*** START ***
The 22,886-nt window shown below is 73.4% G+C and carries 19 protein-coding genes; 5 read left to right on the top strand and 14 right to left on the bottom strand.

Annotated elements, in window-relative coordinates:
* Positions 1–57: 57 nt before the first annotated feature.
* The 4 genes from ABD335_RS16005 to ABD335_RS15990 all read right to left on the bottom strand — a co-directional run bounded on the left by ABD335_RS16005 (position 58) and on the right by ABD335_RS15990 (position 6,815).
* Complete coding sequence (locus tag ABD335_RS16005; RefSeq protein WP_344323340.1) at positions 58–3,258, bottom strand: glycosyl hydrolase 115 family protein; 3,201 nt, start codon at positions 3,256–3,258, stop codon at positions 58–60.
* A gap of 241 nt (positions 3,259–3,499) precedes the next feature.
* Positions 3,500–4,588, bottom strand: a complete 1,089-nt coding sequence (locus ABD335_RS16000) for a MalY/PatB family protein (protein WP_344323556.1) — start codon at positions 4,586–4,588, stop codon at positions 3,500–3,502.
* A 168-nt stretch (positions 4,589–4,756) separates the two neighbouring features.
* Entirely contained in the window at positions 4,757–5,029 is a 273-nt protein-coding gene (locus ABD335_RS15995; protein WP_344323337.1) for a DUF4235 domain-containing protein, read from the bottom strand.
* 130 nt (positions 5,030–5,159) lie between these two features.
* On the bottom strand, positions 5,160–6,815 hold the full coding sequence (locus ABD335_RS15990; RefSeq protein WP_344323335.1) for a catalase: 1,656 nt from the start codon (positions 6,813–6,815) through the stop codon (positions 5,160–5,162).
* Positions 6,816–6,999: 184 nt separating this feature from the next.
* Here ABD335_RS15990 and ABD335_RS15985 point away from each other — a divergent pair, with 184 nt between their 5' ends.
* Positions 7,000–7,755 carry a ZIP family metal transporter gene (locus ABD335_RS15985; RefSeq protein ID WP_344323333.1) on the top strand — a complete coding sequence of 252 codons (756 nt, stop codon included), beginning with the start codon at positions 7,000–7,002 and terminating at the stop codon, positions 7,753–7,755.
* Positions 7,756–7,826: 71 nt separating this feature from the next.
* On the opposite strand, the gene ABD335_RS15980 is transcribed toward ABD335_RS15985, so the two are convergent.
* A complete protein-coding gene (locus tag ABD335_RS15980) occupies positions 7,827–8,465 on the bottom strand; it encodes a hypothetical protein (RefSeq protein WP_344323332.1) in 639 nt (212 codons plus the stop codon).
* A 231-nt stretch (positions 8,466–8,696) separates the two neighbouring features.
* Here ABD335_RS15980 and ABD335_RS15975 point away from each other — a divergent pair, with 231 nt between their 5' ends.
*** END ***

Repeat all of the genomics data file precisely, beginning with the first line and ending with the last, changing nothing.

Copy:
The 22,886-nt window shown below is 73.4% G+C and carries 19 protein-coding genes; 5 read left to right on the top strand and 14 right to left on the bottom strand.

Annotated elements, in window-relative coordinates:
* Positions 1–57: 57 nt before the first annotated feature.
* The 4 genes from ABD335_RS16005 to ABD335_RS15990 all read right to left on the bottom strand — a co-directional run bounded on the left by ABD335_RS16005 (position 58) and on the right by ABD335_RS15990 (position 6,815).
* Complete coding sequence (locus tag ABD335_RS16005; RefSeq protein WP_344323340.1) at positions 58–3,258, bottom strand: glycosyl hydrolase 115 family protein; 3,201 nt, start codon at positions 3,256–3,258, stop codon at positions 58–60.
* A gap of 241 nt (positions 3,259–3,499) precedes the next feature.
* Positions 3,500–4,588, bottom strand: a complete 1,089-nt coding sequence (locus ABD335_RS16000) for a MalY/PatB family protein (protein WP_344323556.1) — start codon at positions 4,586–4,588, stop codon at positions 3,500–3,502.
* A 168-nt stretch (positions 4,589–4,756) separates the two neighbouring features.
* Entirely contained in the window at positions 4,757–5,029 is a 273-nt protein-coding gene (locus ABD335_RS15995; protein WP_344323337.1) for a DUF4235 domain-containing protein, read from the bottom strand.
* 130 nt (positions 5,030–5,159) lie between these two features.
* On the bottom strand, positions 5,160–6,815 hold the full coding sequence (locus ABD335_RS15990; RefSeq protein WP_344323335.1) for a catalase: 1,656 nt from the start codon (positions 6,813–6,815) through the stop codon (positions 5,160–5,162).
* Positions 6,816–6,999: 184 nt separating this feature from the next.
* Here ABD335_RS15990 and ABD335_RS15985 point away from each other — a divergent pair, with 184 nt between their 5' ends.
* Positions 7,000–7,755 carry a ZIP family metal transporter gene (locus ABD335_RS15985; RefSeq protein ID WP_344323333.1) on the top strand — a complete coding sequence of 252 codons (756 nt, stop codon included), beginning with the start codon at positions 7,000–7,002 and terminating at the stop codon, positions 7,753–7,755.
* Positions 7,756–7,826: 71 nt separating this feature from the next.
* On the opposite strand, the gene ABD335_RS15980 is transcribed toward ABD335_RS15985, so the two are convergent.
* A complete protein-coding gene (locus tag ABD335_RS15980) occupies positions 7,827–8,465 on the bottom strand; it encodes a hypothetical protein (RefSeq protein WP_344323332.1) in 639 nt (212 codons plus the stop codon).
* A 231-nt stretch (positions 8,466–8,696) separates the two neighbouring features.
* Here ABD335_RS15980 and ABD335_RS15975 point away from each other — a divergent pair, with 231 nt between their 5' ends.